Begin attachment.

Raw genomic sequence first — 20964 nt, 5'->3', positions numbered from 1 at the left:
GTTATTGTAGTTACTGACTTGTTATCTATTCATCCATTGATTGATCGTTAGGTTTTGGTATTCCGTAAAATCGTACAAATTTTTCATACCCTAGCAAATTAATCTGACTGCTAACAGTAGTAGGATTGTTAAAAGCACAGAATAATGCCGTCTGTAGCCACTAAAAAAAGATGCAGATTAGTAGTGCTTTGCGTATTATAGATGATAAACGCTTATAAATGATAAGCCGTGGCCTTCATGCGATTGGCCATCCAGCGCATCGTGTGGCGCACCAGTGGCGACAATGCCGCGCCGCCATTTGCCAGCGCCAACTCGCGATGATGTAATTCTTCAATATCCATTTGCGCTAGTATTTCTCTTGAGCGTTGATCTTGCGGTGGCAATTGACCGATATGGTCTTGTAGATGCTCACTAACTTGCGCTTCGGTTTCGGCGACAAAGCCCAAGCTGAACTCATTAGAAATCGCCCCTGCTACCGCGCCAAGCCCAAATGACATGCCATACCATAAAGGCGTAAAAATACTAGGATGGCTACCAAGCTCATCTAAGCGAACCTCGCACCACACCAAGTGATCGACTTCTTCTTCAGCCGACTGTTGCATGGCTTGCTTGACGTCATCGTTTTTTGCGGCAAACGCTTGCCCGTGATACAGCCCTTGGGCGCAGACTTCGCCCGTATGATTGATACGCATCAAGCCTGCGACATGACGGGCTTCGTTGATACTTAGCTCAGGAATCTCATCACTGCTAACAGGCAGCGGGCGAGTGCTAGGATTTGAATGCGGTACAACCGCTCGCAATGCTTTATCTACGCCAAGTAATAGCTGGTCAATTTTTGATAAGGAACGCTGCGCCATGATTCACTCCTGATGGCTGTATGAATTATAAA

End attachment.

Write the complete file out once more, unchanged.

Raw genomic sequence first — 20964 nt, 5'->3', positions numbered from 1 at the left:
GTTATTGTAGTTACTGACTTGTTATCTATTCATCCATTGATTGATCGTTAGGTTTTGGTATTCCGTAAAATCGTACAAATTTTTCATACCCTAGCAAATTAATCTGACTGCTAACAGTAGTAGGATTGTTAAAAGCACAGAATAATGCCGTCTGTAGCCACTAAAAAAAGATGCAGATTAGTAGTGCTTTGCGTATTATAGATGATAAACGCTTATAAATGATAAGCCGTGGCCTTCATGCGATTGGCCATCCAGCGCATCGTGTGGCGCACCAGTGGCGACAATGCCGCGCCGCCATTTGCCAGCGCCAACTCGCGATGATGTAATTCTTCAATATCCATTTGCGCTAGTATTTCTCTTGAGCGTTGATCTTGCGGTGGCAATTGACCGATATGGTCTTGTAGATGCTCACTAACTTGCGCTTCGGTTTCGGCGACAAAGCCCAAGCTGAACTCATTAGAAATCGCCCCTGCTACCGCGCCAAGCCCAAATGACATGCCATACCATAAAGGCGTAAAAATACTAGGATGGCTACCAAGCTCATCTAAGCGAACCTCGCACCACACCAAGTGATCGACTTCTTCTTCAGCCGACTGTTGCATGGCTTGCTTGACGTCATCGTTTTTTGCGGCAAACGCTTGCCCGTGATACAGCCCTTGGGCGCAGACTTCGCCCGTATGATTGATACGCATCAAGCCTGCGACATGACGGGCTTCGTTGATACTTAGCTCAGGAATCTCATCACTGCTAACAGGCAGCGGGCGAGTGCTAGGATTTGAATGCGGTACAACCGCTCGCAATGCTTTATCTACGCCAAGTAATAGCTGGTCAATTTTTGATAAGGAACGCTGCGCCATGATTCACTCCTGATGGCTGTATGAATTATAAA